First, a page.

Pentagon memo reveals launch of new PR war
WASHINGTON — The Pentagon is buttressing its public relations staff and starting an operation akin to a political campaign war room as Defense Secretary Donald H. Rumsfeld faces intensifying criticism over the Iraq war.
In a memo obtained by the Associated Press, Dorrance Smith, assistant secretary of defense for public affairs, said new teams of people will "develop messages" for the 24-hour news cycle and "correct the record."
The memo describes an operation modeled after a political campaign — such as that made famous by Bill Clinton's successful 1992 presidential race — calling for a "Rapid Response" section for quickly answering opponents' assertions.
Another branch would coordinate "surrogates." In political campaigns, surrogates are usually high-level politicians or key interest groups who speak or travel on behalf of a candidate or an issue.
The plan would focus more resources on so-called new media, such as the Internet and Weblogs. It would also include new workers to book civilian and military guests on television and radio shows.
Pentagon press secretary Eric Ruff did not provide the exact number of people to be hired, or the costs.
Rumsfeld has complained bitterly that the press focuses too much attention on bad news coming out of Iraq, and not enough on progress being made there. As an example, during a trip to Nevada earlier this year, he said he was deeply troubled by the success of terrorist groups in "manipulating the media" to influence Westerners.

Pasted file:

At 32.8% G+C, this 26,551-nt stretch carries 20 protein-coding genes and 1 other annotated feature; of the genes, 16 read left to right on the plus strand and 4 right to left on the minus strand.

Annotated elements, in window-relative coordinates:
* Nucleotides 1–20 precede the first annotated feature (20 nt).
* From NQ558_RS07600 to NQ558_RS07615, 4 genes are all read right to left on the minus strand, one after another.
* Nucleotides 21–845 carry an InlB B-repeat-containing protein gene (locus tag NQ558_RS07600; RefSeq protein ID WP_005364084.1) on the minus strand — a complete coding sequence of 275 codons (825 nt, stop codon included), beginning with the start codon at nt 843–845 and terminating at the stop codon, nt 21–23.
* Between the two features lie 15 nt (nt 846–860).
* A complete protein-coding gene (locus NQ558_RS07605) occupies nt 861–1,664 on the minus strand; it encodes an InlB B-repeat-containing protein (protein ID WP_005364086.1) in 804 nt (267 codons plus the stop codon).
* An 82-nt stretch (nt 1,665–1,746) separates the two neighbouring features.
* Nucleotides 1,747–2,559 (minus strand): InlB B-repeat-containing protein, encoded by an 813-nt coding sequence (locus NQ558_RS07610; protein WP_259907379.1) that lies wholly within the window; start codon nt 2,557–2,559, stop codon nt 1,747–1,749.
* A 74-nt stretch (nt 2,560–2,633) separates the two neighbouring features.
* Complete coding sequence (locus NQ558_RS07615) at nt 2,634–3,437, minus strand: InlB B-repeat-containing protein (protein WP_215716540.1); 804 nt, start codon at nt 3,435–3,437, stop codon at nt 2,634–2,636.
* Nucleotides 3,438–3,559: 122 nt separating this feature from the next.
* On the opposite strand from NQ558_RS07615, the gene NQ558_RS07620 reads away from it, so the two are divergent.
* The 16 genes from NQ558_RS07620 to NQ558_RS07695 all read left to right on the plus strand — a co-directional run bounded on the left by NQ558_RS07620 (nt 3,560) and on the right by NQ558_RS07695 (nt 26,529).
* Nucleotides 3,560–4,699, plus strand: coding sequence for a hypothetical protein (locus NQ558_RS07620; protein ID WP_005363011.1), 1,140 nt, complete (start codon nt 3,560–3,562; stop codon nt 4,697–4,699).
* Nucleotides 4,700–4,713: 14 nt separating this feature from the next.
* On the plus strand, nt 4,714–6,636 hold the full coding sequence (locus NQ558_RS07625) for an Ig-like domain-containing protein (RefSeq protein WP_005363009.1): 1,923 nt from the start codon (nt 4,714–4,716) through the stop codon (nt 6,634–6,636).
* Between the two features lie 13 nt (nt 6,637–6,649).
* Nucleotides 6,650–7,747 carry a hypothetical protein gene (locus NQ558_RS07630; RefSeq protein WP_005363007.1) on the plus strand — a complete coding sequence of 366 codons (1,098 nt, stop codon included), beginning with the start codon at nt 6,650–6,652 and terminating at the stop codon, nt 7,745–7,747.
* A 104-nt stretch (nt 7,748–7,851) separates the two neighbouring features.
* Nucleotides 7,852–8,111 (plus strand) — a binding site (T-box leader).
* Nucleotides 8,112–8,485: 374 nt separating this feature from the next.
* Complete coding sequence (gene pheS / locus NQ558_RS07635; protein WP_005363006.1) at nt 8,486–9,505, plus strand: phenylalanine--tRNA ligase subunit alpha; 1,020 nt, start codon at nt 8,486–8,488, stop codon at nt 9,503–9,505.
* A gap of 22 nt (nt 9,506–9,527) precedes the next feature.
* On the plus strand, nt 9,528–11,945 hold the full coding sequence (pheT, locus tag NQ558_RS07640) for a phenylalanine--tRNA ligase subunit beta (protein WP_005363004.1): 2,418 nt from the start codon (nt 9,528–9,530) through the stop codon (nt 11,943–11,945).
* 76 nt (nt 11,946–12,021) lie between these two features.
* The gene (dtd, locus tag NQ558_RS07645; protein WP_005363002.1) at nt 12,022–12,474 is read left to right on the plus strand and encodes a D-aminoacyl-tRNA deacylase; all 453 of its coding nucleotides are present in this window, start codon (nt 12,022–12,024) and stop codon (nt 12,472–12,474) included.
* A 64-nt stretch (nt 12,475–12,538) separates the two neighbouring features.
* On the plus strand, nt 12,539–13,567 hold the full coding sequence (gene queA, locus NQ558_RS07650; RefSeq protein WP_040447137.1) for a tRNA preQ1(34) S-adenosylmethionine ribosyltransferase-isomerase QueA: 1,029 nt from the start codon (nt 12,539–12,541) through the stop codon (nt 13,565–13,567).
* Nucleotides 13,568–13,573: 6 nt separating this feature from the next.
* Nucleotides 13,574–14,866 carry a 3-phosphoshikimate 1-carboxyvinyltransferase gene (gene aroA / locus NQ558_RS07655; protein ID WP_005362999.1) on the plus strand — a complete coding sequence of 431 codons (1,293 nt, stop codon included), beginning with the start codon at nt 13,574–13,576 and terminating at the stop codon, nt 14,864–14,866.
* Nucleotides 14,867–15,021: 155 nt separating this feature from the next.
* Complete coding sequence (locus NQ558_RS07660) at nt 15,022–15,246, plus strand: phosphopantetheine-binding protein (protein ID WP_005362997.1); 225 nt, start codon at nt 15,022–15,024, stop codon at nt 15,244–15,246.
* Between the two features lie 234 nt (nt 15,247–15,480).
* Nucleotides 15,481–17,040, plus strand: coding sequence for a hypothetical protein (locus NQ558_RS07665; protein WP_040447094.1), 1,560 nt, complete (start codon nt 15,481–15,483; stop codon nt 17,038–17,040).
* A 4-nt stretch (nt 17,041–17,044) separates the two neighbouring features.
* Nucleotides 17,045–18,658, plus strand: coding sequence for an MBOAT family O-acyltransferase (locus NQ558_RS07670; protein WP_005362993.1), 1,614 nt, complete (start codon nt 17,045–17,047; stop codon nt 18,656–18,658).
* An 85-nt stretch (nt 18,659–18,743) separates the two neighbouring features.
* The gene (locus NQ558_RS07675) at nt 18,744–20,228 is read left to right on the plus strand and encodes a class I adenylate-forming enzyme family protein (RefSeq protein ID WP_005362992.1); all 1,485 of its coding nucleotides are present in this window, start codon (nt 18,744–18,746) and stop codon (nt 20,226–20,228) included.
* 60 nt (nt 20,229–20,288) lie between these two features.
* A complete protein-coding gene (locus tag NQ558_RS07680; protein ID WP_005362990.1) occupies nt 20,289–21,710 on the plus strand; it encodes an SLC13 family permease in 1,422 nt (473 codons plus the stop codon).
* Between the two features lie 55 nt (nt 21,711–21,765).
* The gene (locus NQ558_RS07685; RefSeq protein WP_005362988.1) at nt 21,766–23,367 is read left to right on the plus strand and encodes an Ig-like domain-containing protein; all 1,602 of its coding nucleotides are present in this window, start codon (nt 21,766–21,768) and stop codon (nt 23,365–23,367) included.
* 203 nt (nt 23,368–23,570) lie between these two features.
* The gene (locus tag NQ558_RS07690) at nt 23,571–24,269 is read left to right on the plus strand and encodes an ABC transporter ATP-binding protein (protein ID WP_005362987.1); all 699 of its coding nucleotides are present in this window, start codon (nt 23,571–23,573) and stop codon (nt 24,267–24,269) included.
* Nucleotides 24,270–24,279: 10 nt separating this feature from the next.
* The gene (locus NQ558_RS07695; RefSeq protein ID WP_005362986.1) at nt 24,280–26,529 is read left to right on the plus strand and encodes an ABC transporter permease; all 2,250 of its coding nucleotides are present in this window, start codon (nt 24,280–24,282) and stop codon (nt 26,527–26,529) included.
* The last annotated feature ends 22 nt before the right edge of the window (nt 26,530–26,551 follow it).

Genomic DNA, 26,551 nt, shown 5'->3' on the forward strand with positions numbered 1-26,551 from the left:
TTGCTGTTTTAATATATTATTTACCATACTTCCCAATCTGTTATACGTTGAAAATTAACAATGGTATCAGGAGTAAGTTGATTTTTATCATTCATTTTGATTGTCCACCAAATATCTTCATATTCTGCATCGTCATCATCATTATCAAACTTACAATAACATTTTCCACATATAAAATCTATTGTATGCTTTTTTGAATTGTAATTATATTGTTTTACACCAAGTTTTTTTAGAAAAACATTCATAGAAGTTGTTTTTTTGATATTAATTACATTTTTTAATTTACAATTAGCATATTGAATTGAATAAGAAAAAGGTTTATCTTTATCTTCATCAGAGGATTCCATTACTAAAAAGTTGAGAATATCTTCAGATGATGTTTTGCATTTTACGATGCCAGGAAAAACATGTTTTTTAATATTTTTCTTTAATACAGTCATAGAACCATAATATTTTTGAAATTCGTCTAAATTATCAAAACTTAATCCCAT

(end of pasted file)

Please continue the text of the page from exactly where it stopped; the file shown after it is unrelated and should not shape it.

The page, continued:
"That's the thing that keeps me up at night," he said during a question-and-answer session at a naval base.
The Pentagon changes, in the works for months, come as voters prepare to go to the polls next week with the war in Iraq as a key issue. Polls suggest that the Republicans could lose their majority in the House, and perhaps the Senate, too.
The new public relations plan began to take concrete shape on Friday as new construction began in the E-Ring, the Pentagon's outermost corridor, to accommodate new hires.
Ruff said today that the reorganization, spearheaded by Smith, will help the department "set the record straight" and provide accurate, timely information.
He denied that the effort was set up to respond to the eroding public support for the war, or that it was aimed at helping in next week's elections. He also said he would not call it an "information operations" program, which generally refers to a propaganda-type campaign.
Ruff said the effort grew out of Rumsfeld's criticism of the department's communications capabilities, which the secretary compared unfavorably to how quickly and effectively terrorists can get their message out.
"If I were grading I would say we probably deserve a 'D' or a 'D-plus' as a country as to how well we're doing in the battle of ideas that's taking place in the world today," Rumsfeld said during a visit to the Army War College in March. "I'm not going to suggest that it's easy, but we have not found the formula as a country" for countering the extremists' message.
"We're trying to do better than a D-plus," said Ruff.
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